# length of line

• Apr 19th 2010, 07:42 PM
gralla55
length of line
Calculate the length of the line segment determined by the path:

x(t) = (a1t + b1, a2t + b2)

as t varies from t0 to t1.

It should be really easy, I'm just not quite sure what is what in this formula

L = (integral from a to b)(root)(1+(f'(x))^2) dx

Thanks!
• Apr 20th 2010, 03:54 AM
HallsofIvy
Quote:

Originally Posted by gralla55
Calculate the length of the line segment determined by the path:

x(t) = (a1t + b1, a2t + b2)

as t varies from t0 to t1.

It should be really easy, I'm just not quite sure what is what in this formula

L = (integral from a to b)(root)(1+(f'(x))^2) dx

Thanks!

When t= t0, x= a1t0+ b1 and y= a2t0+ b2. When t= x1, x= a1t1+ b1 and y= a2t1+ b2. Those x values are the limits, a and b, of your integral.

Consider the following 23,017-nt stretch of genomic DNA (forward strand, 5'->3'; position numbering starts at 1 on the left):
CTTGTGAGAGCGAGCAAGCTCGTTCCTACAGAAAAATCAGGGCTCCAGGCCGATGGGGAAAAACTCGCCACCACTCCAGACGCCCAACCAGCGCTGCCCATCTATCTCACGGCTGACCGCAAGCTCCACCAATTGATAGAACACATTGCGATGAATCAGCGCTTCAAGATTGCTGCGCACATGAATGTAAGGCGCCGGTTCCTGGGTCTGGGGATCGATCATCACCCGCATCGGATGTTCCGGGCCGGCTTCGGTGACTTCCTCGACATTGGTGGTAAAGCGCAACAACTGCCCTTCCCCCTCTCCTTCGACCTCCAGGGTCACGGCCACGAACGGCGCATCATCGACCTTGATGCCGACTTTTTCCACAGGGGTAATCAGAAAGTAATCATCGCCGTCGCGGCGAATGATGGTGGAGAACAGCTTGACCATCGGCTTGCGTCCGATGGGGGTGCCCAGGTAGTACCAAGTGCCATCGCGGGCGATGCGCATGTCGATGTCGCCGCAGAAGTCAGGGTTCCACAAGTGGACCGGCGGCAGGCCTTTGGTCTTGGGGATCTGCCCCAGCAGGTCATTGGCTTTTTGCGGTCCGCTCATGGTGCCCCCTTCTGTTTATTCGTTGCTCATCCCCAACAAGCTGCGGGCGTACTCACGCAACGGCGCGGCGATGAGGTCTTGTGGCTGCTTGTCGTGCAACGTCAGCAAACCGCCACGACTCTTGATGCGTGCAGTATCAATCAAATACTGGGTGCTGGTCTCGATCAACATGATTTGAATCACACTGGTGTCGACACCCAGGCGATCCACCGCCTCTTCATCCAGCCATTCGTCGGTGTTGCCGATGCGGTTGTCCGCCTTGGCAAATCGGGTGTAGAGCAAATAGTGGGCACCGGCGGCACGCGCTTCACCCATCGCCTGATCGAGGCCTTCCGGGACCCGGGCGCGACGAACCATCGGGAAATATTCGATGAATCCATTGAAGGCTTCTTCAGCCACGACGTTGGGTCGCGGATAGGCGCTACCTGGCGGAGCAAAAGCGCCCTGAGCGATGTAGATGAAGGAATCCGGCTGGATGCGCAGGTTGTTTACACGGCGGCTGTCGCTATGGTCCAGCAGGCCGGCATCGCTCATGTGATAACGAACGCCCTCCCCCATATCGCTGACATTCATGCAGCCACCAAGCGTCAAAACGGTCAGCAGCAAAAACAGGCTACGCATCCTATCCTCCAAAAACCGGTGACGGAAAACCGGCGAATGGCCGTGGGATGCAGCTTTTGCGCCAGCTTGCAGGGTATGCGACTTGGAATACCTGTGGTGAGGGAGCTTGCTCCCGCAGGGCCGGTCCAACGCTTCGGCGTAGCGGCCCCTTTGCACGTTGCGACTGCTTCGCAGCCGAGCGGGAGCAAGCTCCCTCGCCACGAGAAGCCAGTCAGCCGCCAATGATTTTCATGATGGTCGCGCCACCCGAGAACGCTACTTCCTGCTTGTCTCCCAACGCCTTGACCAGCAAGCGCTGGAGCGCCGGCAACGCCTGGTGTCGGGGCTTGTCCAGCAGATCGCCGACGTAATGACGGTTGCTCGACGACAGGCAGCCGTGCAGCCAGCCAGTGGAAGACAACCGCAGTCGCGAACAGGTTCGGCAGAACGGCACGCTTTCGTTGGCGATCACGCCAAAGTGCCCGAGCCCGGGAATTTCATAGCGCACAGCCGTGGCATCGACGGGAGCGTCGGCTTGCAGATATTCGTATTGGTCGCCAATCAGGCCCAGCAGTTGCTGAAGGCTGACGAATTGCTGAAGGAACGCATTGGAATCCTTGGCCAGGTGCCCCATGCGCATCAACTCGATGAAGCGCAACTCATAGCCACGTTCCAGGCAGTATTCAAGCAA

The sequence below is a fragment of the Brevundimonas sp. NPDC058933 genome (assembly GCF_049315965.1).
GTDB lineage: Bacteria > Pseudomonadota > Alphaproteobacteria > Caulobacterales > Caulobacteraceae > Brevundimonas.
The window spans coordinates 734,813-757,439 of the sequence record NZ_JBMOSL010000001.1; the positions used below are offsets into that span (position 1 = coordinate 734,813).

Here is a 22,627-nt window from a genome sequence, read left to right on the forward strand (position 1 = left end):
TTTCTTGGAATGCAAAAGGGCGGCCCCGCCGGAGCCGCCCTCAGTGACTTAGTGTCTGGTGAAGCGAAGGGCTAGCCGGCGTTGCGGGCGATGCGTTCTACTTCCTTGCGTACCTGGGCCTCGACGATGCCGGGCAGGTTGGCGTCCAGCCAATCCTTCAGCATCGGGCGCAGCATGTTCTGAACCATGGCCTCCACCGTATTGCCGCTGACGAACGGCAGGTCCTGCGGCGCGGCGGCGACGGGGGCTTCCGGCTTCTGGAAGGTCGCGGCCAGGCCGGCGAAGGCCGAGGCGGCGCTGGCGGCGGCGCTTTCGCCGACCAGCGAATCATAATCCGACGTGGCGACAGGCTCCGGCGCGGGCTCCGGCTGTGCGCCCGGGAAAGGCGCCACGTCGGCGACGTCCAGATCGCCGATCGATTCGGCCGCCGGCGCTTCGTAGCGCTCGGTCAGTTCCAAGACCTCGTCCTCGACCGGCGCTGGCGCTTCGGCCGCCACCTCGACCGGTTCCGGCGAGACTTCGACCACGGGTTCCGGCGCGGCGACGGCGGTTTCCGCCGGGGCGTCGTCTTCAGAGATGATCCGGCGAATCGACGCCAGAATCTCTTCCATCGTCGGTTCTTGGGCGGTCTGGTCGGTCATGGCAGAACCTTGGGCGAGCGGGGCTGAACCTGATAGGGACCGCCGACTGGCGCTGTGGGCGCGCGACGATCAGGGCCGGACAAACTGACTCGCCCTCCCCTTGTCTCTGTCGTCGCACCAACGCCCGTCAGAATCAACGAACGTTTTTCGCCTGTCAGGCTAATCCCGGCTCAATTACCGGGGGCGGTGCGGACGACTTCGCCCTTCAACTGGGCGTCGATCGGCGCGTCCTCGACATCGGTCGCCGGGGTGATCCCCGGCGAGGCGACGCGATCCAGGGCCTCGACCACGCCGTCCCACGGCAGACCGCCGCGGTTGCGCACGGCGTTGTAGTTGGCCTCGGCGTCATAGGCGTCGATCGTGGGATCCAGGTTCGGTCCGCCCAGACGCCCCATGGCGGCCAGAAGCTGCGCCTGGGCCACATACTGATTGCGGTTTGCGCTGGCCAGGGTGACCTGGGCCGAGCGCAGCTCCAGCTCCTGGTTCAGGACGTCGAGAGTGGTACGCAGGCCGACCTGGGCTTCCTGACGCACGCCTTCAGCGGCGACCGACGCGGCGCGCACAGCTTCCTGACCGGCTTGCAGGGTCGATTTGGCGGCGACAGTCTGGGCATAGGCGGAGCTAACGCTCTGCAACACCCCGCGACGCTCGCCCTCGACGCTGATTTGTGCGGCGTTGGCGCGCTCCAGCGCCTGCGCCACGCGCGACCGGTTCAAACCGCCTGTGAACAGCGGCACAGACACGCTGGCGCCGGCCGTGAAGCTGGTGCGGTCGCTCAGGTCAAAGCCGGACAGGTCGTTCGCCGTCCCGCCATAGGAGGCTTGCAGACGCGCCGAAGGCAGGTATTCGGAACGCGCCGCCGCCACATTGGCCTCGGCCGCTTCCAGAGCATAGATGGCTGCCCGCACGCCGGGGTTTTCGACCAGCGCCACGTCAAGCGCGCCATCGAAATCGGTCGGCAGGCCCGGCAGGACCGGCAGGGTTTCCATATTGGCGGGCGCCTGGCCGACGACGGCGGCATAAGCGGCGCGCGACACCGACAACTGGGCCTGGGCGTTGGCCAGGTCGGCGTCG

Since x= a1t+ b1, t= (x- b1)/a1 so y= a2t+ b2= a2(x- b1)/a1+ b2. That is your f(x)= (a2/a1)x- (a2b1/a1) +b1. f'= (a2/a1). Your integration is just $\displaystyle \int_{a1t0+ b1}^{a1t1+ b1} \sqrt{1+ (a2/a1)^2} dx$

That is, of course, a very easy integral because the integrand is a constant. In fact, you don't need to integrate at all: x goes from a1t0+ b1 to a1t1+ b1, a difference of a1(t1- t0). y goes from a2t0+ b2 to a2t1+ b2, a difference of a2(t1- t0). Use the Pythagorean theorem to find the distance: $\displaystyle (t1- t0)\sqrt{(a1)^2+ (a2)^2}$.